Canadian Man Tests Negative for Ebola

A doctor works in a laboratory on collected samples of the Ebola virus at the Centre for Disease Control in Entebbe, southwest of Uganda's capital Kampala in this Aug. 2, 2012 file photo. (Credit: Edward Echwalu/Reuters)

A Canadian man who returned from Liberia with what health experts feared was the Ebola virus tested negative for it early this morning, according to the World Health Organization.

Health officials have not yet confirmed made the man ill, but his travel history, symptoms and the current Ebola outbreak in Guinea prompted officials to test Dr. Denise Werker, the deputy chief medical officer of Saskatchewan, at midnight on Monday.

Early today, tests confirmed he had neither Ebola, Lassa, Marburg nor Crimean Congo viruses.

"The person is hospitalized in an acute situation in an intensive care unit," Werker said during a news conference. "This person was not ill when he traveled, and the incubation period for both Ebola hemorrhagic fever and Lassa fever can be as long as 21 days. This person was well in Canada and came down with symptoms."

The man's lab specimens were tested at the biosafety level 4, or BSL-4, lab in Winnipeg, Canada. A BSL-4 lab requires the most stringent safety measures because it is where researchers study diseases with no vaccines or cures.

Ebola hemorrhagic fever has no cure and is often fatal in humans and other primates. Its symptoms can take days or weeks to surface after exposure to the virus, according to the Center for Disease Control and Prevention. They include fever, weakness and stomach pain, but some patients may also have red eyes, a rash, internal and external bleeding.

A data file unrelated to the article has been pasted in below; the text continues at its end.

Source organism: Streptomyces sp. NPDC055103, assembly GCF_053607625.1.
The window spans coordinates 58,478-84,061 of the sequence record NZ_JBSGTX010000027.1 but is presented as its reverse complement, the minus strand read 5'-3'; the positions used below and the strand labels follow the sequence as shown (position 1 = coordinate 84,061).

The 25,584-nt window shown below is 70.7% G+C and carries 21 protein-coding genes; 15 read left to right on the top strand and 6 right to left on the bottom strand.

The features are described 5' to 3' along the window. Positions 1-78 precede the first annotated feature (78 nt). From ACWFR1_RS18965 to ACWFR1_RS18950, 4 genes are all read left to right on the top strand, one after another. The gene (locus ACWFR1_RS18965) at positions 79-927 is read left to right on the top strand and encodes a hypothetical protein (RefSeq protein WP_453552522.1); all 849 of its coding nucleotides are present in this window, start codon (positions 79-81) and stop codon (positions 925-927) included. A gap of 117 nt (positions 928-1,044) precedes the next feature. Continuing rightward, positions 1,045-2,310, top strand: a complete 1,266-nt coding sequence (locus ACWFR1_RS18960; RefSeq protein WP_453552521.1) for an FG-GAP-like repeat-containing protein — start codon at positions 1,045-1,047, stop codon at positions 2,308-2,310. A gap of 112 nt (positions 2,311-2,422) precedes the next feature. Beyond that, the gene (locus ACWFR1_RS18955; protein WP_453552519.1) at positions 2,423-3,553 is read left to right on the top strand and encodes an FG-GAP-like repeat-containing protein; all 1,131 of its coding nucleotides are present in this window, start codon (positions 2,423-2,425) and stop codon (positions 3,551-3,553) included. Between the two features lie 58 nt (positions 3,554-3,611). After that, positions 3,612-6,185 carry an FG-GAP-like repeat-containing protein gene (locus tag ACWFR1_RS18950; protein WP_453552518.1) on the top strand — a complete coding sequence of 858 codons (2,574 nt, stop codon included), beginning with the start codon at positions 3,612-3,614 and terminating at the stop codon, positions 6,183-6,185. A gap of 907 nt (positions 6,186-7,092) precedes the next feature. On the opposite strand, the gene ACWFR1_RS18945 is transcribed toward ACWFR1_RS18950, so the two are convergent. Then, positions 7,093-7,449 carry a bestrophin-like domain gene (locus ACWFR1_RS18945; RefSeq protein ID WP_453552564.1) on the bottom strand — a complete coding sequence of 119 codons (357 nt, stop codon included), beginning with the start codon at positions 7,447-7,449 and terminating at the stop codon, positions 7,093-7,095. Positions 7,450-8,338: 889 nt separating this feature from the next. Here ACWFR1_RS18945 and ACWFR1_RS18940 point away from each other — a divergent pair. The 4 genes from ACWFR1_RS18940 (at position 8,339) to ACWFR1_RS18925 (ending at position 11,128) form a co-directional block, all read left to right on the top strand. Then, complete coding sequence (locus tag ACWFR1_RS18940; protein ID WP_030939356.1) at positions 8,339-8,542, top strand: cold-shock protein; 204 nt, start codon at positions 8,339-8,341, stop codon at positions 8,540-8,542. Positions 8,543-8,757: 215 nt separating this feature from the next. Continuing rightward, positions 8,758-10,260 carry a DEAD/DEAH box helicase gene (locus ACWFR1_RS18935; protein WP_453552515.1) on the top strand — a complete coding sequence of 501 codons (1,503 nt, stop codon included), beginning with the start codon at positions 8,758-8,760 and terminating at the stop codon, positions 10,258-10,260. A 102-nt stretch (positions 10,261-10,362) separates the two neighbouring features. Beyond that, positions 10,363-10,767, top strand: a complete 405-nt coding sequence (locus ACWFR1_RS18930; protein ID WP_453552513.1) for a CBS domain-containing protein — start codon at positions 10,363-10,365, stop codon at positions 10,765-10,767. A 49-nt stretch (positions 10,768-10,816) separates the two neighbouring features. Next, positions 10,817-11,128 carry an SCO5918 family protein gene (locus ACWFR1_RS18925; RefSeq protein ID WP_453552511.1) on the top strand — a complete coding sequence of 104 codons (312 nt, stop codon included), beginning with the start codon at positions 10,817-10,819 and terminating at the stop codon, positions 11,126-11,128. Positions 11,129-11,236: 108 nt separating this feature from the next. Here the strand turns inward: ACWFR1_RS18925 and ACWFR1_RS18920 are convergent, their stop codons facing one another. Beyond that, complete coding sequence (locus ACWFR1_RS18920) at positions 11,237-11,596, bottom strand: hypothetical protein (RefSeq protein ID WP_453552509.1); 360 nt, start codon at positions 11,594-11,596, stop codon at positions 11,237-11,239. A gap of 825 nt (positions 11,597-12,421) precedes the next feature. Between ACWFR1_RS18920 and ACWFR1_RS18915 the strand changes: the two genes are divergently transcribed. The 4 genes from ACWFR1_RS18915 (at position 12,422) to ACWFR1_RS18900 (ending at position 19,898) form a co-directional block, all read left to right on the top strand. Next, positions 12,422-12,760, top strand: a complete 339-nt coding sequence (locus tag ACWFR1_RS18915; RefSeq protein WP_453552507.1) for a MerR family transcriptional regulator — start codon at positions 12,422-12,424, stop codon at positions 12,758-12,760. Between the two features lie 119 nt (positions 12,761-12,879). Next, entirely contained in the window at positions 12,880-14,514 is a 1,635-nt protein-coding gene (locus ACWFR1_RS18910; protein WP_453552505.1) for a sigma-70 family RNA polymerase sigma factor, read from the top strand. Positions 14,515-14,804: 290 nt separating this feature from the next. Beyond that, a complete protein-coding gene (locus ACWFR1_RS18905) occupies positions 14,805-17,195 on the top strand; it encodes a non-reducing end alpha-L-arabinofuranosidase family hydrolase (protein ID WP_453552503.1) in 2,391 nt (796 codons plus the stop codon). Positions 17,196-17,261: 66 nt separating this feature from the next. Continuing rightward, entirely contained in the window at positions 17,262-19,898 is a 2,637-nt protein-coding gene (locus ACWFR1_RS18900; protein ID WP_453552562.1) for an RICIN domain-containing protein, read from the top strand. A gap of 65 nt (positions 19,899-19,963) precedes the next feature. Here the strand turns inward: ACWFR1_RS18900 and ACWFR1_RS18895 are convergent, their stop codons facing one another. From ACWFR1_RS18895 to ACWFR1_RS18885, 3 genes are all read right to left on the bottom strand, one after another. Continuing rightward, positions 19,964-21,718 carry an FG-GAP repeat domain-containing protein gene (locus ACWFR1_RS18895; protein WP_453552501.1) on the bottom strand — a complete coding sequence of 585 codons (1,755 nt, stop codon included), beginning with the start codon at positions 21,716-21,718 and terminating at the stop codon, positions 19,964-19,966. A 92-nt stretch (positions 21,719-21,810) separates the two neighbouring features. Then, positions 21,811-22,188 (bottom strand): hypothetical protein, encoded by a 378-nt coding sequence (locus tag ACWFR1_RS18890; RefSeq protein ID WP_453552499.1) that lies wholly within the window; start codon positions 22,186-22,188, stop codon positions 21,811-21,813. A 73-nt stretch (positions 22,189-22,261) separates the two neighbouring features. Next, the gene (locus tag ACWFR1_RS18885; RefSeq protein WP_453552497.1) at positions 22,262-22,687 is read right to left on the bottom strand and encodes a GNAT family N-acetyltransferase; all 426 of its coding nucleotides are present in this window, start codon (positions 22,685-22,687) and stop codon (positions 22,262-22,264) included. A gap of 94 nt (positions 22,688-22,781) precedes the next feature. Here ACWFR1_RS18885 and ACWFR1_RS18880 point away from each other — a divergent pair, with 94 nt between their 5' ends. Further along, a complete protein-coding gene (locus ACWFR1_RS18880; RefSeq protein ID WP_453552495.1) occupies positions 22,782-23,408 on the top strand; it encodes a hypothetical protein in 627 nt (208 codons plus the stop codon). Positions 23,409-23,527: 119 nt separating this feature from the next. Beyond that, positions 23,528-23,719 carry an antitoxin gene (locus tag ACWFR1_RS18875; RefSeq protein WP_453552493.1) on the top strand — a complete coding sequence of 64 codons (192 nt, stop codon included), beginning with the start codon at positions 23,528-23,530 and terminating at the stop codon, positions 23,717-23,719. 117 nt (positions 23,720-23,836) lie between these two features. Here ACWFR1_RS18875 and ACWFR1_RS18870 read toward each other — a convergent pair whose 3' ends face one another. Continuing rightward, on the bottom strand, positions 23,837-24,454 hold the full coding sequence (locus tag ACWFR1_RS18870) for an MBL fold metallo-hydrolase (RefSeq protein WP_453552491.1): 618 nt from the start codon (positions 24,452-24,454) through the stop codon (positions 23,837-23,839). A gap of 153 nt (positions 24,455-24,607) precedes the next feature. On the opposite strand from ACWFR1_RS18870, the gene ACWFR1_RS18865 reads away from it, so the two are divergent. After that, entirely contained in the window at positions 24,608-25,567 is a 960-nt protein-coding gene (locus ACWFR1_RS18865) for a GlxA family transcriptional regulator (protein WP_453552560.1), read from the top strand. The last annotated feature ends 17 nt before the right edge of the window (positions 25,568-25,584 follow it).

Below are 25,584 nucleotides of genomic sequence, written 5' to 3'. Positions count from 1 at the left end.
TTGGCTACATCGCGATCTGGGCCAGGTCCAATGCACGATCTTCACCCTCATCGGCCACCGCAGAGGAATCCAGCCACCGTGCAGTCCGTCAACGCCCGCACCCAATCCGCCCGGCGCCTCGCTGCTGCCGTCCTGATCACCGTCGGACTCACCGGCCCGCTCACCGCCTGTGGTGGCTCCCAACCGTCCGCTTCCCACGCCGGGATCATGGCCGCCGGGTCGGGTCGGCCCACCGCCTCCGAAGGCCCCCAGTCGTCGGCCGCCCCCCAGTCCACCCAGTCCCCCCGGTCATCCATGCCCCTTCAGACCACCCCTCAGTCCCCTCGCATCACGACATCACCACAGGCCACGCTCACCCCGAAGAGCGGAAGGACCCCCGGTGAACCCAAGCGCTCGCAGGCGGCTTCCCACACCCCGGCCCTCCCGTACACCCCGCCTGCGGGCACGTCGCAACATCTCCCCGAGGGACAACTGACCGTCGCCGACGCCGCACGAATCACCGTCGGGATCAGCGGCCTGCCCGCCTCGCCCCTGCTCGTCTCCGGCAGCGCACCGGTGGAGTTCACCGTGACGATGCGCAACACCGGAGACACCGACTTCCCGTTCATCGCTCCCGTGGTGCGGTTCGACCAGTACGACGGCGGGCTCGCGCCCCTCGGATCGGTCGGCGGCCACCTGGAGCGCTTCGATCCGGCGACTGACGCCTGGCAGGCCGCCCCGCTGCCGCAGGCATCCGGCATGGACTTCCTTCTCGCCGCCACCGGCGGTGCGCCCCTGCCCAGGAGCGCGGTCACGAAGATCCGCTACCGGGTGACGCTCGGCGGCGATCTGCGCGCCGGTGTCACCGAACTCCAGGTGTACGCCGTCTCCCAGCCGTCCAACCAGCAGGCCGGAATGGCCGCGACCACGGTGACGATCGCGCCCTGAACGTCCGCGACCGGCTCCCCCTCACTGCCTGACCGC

"It's not a pleasant kind of sight when you have that kind of bleeding from a human being," Werker said.

However, Werker said Ebola is not particularly contagious to those who are not health workers.

"You have to be in close proximity to a person's secretions," she said. "You actually have to touch person's secretions, whether it is blood or nasal or saliva secretions."

Still, the patient has been isolated, and those working with him are required to wear goggles, masks, gowns, gloves and boots, she said.

This isn't the first Ebola scare in North America, said Dr. Thomas Geisbert, a microbiologist studying Ebola and other diseases at the University of Texas Medical Branch's BSL-4 lab in Galveston. In 1989 and 1990, monkeys infected with a strain of Ebola virus were shipped to a facility in Virginia. Although people there developed antibodies for the virus, they did not get sick, according to the CDC. The scare inspired the bestselling novel, The Hot Zone.

"It's obviously a relief if it's not Ebola or Marburg," Geisbert said, adding that fatality rates depending on the strain can be up to 90 percent. "They're trying to make sure it's not something new that we haven't identified before."

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